A long time ago, not that far from where I am now, I had the honor to be assigned my first review of an article. I enjoyed that very much indeed because I felt it was both a privilege and a responsibility . The then editor was a Professor Colin Graham, who had just offered me my first opportunity to join the world of peer-reviewing. After a few years, the same Professor Colin Graham invited me onto the editorial board and I felt very lucky, and not a little flattered, to be trusted. In 2017, Mikkel Brabband and myself were appointed as deputy editors and that felt like an even greater distinction [2, 3]. In July 2019, after more than 10 years of hard work, that has made this Journal what it is, Colin resigned from his duty of Editor-in-chief . I want to express my deepest thanks to him for making European Journal of Emergency Medicine (EJEM) a fantastic journal in which to publish Emergency Medicine research, for his trust, and particularly for mentoring me.
Now that we have inherited this huge legacy, what shall we do? We are the official journal of the European Society of Emergency Medicine (EUSEM), a great society with world class researchers in Emergency Medicine. In 2018, our impact factor (IF) was lower than the previous years – 1.38, with the subsequent descent in the third quartile. We would love to write that we do not care about IF and that all that matters is to publish good research articles. Although this is genuinely true, we need to improve our IF to attract good articles. Paradoxically, we need to attract good articles to improve our IF.
So why should you submit your article to EJEM? Here are a few hints:
We already have two new decision editors on board – Dr Youri Yordanov from Paris, and Dr Ben Bloom from London, and we are looking for two more to be recruited this year. The editorial board has also gained several new members who will do an excellent job. This will facilitate our editorial process. We are committed to notify authors within 5 days in case of a decision without peer review, and one month with peer review. Along with this rapid decision turnaround, we are committed to publish accepted articles within a few weeks of acceptance as an online publication, and within 6–9 months in print. Furthermore, a new option will also soon be made available during the submission process, namely, to allow authors to upload previous reviews from other journals. This will also help us to speed up our editorial process, and we appreciate transparency.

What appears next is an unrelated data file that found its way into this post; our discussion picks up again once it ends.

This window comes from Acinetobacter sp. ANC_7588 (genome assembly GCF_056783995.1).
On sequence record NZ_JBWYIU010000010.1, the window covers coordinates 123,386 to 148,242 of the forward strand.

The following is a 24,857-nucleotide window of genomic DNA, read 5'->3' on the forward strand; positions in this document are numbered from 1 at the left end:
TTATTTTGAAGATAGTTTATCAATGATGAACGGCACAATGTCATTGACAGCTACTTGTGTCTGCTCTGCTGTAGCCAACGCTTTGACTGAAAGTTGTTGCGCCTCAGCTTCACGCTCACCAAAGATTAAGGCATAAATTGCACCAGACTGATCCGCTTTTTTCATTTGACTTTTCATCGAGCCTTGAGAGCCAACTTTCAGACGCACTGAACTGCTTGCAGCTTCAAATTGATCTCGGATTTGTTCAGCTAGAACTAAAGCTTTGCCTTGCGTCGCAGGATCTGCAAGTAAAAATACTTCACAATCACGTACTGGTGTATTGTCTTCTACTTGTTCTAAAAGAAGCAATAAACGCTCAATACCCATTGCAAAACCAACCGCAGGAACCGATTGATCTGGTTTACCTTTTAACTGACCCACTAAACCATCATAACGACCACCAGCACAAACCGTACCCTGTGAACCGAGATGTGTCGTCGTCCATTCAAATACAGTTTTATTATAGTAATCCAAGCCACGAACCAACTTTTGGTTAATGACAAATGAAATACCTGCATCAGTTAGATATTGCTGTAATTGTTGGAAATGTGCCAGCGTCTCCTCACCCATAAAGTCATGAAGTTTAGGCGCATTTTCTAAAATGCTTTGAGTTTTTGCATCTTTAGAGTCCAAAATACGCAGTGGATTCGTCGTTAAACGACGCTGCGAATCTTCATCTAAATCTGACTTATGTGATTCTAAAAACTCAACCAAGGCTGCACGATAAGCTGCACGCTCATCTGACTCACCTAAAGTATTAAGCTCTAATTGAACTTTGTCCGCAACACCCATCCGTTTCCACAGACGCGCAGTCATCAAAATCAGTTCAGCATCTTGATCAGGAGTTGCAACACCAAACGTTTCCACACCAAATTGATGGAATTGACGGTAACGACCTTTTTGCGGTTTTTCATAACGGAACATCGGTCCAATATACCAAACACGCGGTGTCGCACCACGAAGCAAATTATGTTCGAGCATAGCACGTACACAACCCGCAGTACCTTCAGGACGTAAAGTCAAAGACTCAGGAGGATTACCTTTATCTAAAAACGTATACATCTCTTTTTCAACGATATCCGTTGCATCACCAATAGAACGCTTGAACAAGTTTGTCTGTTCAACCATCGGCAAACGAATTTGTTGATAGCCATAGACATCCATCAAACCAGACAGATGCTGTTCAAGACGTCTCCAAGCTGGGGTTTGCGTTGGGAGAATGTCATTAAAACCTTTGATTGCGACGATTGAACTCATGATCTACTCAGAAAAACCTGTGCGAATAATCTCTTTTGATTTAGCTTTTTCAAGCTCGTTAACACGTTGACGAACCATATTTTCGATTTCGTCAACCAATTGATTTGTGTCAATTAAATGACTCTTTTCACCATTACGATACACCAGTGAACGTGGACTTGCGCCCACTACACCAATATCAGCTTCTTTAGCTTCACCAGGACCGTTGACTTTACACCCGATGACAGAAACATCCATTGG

We will publish new categories of articles, which include unsolicited editorials, perspectives, and research letters. The instructions for authors have been updated accordingly. For original articles, the spectrum of emergency medicine that we publish is broad, and we are happy to consider clinical trials along with studies on epidemiology. We will pay a particular attention to articles focusing on healthcare access, whether from Europe, the USA, or elsewhere. The value of high quality Emergency Medicine in troubled times where mass migrations, global warming and other political issues impact our specialty is huge [5, 6].
To sum up, if you do not care about IF, submit your article to EJEM. We have a great audience and you will benefit from the expertise of our editors and reviewers, in a timely manner. And if you do care about IF, submit your article to EJEM: you will contribute to its improvement and you will get the reward of what you worked for. There is no reason that we should not reach the level we deserve.
Finally, we are the official journal of the EUSEM, and that gives you an unsurpassed audience of about 1000 emergency physician members from 60 countries, 35 national societies – a total of about 35 000 potential affiliated members.
Conflicts of interest
There are no conflicts of interest.
1. Graham CA. Reviewing papers for publication: privilege, pain, or perhaps a responsibility. Eur J Emerg Med. 2017; 24:79
2. Freund Y. Ethical and scientific misconduct: the beginner’s experience. Eur J Emerg Med. 2018; 25:77
3. Graham CA. Further developments. Eur J Emerg Med. 2017; 24:317
4. Graham CA. Reflections on 2018. Eur J Emerg Med. 2018; 25:377
5. Graham CA. Changing directions for emergency medicine in 2018: from the ‘beast from the east’ to the ‘best in the west’. Eur J Emerg Med. 2018; 25:153
6. Graham CA. Emergency care systems: increasing pressures but little sustainability. Eur J Emerg Med. 2017; 24:157